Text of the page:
4.8 Fitting exponential models to data  (Page 3/12)

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 Month 1 2 3 4 5 6 7 8 Debt ($) 620 761.88 899.8 1039.93 1270.63 1589.04 1851.31 2154.92 1. Use exponential regression to fit a model to these data. 2. If spending continues at this rate, what will the graduate’s credit card debt be one year after graduating? 1. The exponential regression model that fits these data is $\text{\hspace{0.17em}}y=522.88585984{\left(1.19645256\right)}^{x}.$ 2. If spending continues at this rate, the graduate’s credit card debt will be$4,499.38 after one year.

Is it reasonable to assume that an exponential regression model will represent a situation indefinitely?

No. Remember that models are formed by real-world data gathered for regression. It is usually reasonable to make estimates within the interval of original observation (interpolation). However, when a model is used to make predictions, it is important to use reasoning skills to determine whether the model makes sense for inputs far beyond the original observation interval (extrapolation).

Building a logarithmic model from data

Just as with exponential functions, there are many real-world applications for logarithmic functions: intensity of sound, pH levels of solutions, yields of chemical reactions, production of goods, and growth of infants. As with exponential models, data modeled by logarithmic functions are either always increasing or always decreasing as time moves forward. Again, it is the way they increase or decrease that helps us determine whether a logarithmic model is best.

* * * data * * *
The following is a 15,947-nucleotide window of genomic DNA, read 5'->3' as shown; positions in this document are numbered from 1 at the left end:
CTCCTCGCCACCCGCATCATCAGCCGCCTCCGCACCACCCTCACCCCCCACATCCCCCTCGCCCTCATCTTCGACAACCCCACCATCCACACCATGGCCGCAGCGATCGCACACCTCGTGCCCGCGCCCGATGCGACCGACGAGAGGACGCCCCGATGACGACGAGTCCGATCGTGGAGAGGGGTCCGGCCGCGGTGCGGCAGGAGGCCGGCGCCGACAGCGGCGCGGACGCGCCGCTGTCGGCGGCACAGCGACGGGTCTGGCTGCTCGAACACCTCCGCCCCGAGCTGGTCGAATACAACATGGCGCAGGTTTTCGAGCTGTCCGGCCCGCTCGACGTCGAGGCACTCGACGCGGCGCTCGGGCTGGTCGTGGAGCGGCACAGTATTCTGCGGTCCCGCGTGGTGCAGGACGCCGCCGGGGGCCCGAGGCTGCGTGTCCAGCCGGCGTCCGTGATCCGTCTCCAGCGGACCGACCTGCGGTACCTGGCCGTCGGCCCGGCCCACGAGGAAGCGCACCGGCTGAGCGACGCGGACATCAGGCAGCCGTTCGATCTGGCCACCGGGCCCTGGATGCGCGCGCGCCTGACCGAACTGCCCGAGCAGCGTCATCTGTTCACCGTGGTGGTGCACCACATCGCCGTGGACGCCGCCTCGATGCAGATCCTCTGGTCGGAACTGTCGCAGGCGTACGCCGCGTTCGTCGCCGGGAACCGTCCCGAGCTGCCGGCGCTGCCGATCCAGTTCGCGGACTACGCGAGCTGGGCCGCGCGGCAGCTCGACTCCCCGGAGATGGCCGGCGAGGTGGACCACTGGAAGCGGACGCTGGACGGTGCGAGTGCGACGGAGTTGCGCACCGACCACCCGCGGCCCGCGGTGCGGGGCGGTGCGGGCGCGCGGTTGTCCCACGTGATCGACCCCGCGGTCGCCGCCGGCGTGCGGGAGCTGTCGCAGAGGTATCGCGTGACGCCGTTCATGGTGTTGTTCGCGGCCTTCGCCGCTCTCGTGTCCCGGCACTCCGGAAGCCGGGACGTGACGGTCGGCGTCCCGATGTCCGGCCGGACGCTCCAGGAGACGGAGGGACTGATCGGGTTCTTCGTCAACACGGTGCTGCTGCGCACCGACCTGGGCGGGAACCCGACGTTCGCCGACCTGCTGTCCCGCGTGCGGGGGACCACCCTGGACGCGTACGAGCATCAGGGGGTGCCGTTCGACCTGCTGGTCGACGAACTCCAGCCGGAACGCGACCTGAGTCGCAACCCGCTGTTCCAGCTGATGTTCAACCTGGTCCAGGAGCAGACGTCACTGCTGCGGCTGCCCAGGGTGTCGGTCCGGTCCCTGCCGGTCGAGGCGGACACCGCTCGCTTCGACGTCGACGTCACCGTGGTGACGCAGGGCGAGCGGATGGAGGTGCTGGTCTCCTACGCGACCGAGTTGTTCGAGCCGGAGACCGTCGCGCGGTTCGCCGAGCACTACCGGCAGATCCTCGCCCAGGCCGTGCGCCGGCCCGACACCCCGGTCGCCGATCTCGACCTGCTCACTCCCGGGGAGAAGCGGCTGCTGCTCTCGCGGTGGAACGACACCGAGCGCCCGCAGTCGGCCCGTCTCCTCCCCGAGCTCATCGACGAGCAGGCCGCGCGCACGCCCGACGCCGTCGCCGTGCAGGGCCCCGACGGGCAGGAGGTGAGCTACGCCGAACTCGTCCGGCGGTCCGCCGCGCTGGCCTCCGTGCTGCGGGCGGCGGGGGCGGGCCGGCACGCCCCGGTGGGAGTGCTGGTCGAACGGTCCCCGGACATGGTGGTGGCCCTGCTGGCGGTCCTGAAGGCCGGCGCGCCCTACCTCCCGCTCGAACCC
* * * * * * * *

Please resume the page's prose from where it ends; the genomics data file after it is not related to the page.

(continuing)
Recall that logarithmic functions increase or decrease rapidly at first, but then steadily slow as time moves on. By reflecting on the characteristics we’ve already learned about this function, we can better analyze real world situations that reflect this type of growth or decay. When performing logarithmic regression analysis , we use the form of the logarithmic function most commonly used on graphing utilities, $\text{\hspace{0.17em}}y=a+b\mathrm{ln}\left(x\right).\text{\hspace{0.17em}}$ For this function

• All input values, $\text{\hspace{0.17em}}x,$ must be greater than zero.
• The point $\text{\hspace{0.17em}}\left(1,a\right)\text{\hspace{0.17em}}$ is on the graph of the model.
• If $\text{\hspace{0.17em}}b>0,$ the model is increasing. Growth increases rapidly at first and then steadily slows over time.
• If $\text{\hspace{0.17em}}b<0,$ the model is decreasing. Decay occurs rapidly at first and then steadily slows over time.

Logarithmic regression

Logarithmic regression is used to model situations where growth or decay accelerates rapidly at first and then slows over time. We use the command “LnReg” on a graphing utility to fit a logarithmic function to a set of data points. This returns an equation of the form,

$y=a+b\mathrm{ln}\left(x\right)$

Note that

• all input values, $\text{\hspace{0.17em}}x,$ must be non-negative.
• when $\text{\hspace{0.17em}}b>0,$ the model is increasing.
• when $\text{\hspace{0.17em}}b<0,$ the model is decreasing.

Given a set of data, perform logarithmic regression using a graphing utility.

1. Use the STAT then EDIT menu to enter given data.
1. Clear any existing data from the lists.
2. List the input values in the L1 column.
3. List the output values in the L2 column.
2. Graph and observe a scatter plot of the data using the STATPLOT feature.
1. Use ZOOM [9] to adjust axes to fit the data.
2. Verify the data follow a logarithmic pattern.
3. Find the equation that models the data.
1. Select “LnReg” from the STAT then CALC menu.
2. Use the values returned for a and b to record the model, $\text{\hspace{0.17em}}y=a+b\mathrm{ln}\left(x\right).$
4. Graph the model in the same window as the scatterplot to verify it is a good fit for the data.

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